The Ketchup Conundrum: An ancient question and a noble quest


Christoffer Sejling


December 14, 2023

Tale as old as time

For years and years the mystery has persisted and haunted the Danish population, what brand of ketchup is really the best between the Danish Beauvais and the American Heinz? This spicy question has been tainted with so many personal feelings and emotions, that the search for the answer by means of debate and reason has long since been forsaken and made impossible. Now, only myths that can be considered nothing but scents and hints of the truth, remain.

“[Insert any ketchup label here] is just the best, there is no question!”

“Jutland favors Beauvais and Copenhagen favors Heinz…”

“It is easy to taste the difference between Beauvais and Heinz!”

The list goes on. Everybody talks, but really, no one knows. It was at this point that we embarked on a quest to answer this most essential and holy question, but not based on personal sentiments and anecdotal pseudo-evidence. No, based on actual data.

For those who have not heard of it before, data collection is this concept, where quantitative information about a phenomenon is gathered in order to learn about its dynamics, when we can not yet give a complete account of such a system’s properties. When we are too simple minded to fully comprehend the structure of a system, we turn to the data in search of valid and unbiased inference. Data analysis and statistics are the lenses that we use to straighten out the multitude of intertwined fibres and fabrics of space and time into something that does not make us go (too) dizzy.

Having justified the existence of data analysis and my reason to live (at least during working hours), let’s turn back to the question at hand. How do we get our hands on such exotic data? For this we need to go back to the beginning.

Would you like to taste some ketchup?

Talk began at the Section of Biostatistics University of Copenhagen about the upcoming Culture Night taking place in Copenhagen. The Faculty of Health Sciences, University of Copenhagen, was looking for proposals for minilabs to set up at Panum for the Culture Night participants to visit. One day, Anne Helby Petersen barged into my office. Frantically and almost out of breath, she uttered the words, we should come up with a statistical proposal, shouldn’t we? She was right. The Culture Night is an opportunity to let the public engage with science, and statistics should not miss out on the party. At a loss of any reason not to participate, I merely responded to the calling, sure!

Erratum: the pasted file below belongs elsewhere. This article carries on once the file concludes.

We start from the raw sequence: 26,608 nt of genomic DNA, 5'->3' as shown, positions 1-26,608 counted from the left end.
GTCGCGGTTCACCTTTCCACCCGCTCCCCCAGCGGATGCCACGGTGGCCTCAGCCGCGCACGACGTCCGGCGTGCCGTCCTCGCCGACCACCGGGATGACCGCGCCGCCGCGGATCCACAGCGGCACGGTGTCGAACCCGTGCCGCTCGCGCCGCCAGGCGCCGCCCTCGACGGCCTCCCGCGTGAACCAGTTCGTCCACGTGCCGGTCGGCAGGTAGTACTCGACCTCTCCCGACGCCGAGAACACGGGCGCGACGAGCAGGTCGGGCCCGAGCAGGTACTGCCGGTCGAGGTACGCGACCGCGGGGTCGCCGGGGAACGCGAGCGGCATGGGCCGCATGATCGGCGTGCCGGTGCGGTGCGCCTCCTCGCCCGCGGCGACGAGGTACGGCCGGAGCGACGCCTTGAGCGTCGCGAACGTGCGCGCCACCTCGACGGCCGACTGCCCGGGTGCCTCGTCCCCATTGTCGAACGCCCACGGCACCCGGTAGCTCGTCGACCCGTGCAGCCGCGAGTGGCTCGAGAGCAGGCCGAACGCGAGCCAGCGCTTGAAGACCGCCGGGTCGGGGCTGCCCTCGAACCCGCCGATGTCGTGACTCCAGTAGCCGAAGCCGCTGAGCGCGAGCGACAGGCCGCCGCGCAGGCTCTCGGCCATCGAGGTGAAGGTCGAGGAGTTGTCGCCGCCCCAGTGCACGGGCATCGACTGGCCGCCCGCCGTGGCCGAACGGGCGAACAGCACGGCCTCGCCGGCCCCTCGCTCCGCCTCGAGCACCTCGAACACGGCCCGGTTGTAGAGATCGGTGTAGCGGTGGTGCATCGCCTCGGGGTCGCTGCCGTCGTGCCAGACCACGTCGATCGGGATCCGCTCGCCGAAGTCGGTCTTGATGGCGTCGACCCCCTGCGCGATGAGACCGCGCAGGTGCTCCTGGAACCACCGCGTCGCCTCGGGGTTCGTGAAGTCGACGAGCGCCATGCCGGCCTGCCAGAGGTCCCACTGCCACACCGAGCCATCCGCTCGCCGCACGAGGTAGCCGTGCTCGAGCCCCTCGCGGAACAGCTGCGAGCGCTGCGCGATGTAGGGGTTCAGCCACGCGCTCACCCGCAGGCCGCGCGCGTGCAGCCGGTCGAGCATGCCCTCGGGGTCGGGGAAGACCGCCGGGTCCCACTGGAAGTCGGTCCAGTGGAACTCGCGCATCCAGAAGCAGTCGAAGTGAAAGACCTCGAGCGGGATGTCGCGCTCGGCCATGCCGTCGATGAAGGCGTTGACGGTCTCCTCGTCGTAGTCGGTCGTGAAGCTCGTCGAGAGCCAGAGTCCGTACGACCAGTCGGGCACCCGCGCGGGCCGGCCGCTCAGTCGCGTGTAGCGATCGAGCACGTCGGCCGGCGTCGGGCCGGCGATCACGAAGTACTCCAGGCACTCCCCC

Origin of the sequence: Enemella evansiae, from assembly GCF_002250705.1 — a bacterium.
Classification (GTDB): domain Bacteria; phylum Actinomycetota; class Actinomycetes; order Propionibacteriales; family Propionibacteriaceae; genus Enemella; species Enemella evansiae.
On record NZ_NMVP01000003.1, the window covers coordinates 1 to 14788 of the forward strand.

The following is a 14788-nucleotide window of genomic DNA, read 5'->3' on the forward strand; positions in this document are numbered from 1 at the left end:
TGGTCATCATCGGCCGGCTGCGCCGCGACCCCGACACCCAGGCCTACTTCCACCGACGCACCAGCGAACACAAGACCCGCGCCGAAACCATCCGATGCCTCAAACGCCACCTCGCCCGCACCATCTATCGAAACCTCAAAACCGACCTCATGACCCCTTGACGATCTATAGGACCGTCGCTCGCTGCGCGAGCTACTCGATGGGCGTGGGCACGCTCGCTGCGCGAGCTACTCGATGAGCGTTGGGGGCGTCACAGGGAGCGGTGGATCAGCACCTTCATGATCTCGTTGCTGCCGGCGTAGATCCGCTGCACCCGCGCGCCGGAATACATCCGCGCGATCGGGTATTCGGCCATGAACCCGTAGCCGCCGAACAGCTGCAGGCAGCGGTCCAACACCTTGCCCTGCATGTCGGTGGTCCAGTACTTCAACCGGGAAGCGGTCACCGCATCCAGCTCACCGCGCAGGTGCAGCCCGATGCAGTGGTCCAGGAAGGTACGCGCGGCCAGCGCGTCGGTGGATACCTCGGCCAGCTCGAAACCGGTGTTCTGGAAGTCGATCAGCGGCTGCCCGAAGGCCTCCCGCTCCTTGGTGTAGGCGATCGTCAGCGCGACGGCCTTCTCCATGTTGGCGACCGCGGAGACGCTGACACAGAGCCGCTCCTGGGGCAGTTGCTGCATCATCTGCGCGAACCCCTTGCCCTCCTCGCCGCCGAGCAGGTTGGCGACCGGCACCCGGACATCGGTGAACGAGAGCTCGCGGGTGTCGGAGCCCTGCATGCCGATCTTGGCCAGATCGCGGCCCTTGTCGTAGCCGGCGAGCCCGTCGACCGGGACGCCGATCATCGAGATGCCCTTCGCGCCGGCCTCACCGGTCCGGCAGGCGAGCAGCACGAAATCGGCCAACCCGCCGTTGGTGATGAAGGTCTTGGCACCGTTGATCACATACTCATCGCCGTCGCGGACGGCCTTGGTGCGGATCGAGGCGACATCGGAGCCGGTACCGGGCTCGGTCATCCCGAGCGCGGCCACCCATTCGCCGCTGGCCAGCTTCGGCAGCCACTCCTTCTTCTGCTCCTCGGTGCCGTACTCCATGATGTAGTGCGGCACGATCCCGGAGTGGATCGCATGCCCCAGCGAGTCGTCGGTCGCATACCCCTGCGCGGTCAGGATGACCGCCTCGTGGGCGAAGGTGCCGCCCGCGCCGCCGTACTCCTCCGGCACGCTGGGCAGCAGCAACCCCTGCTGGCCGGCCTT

Soon after, Anne had found us two more partners in crime, Mark Bech Knudsen and Ann-Sophie Buchardt. With an average age of only 29, this quartet was a true force to be reckoned with. We were all in agreement that we would like to illustrate the twists and turns of on-site data collection and illustration. But how do you get people excited about that? Just then, it was as the sun appeared from behind the sea of clouds engulfing Copenhagen on that day, and the sudden flow of light enchanted the room.

There has to be something to eat. Like a blind-tasting! Anne said. We were uplifted. The idea was that if we wanted to attract the visitors on the Culture Night, we should offer them what they could not resist. The answer was clear. Ketchup, everyone knows of ketchup! And what scientific question could we find that is associated with ketchup? It was all too obvious. We should give it our all to settle the unending debate of… (Say it with me)… Beauvais or Heinz?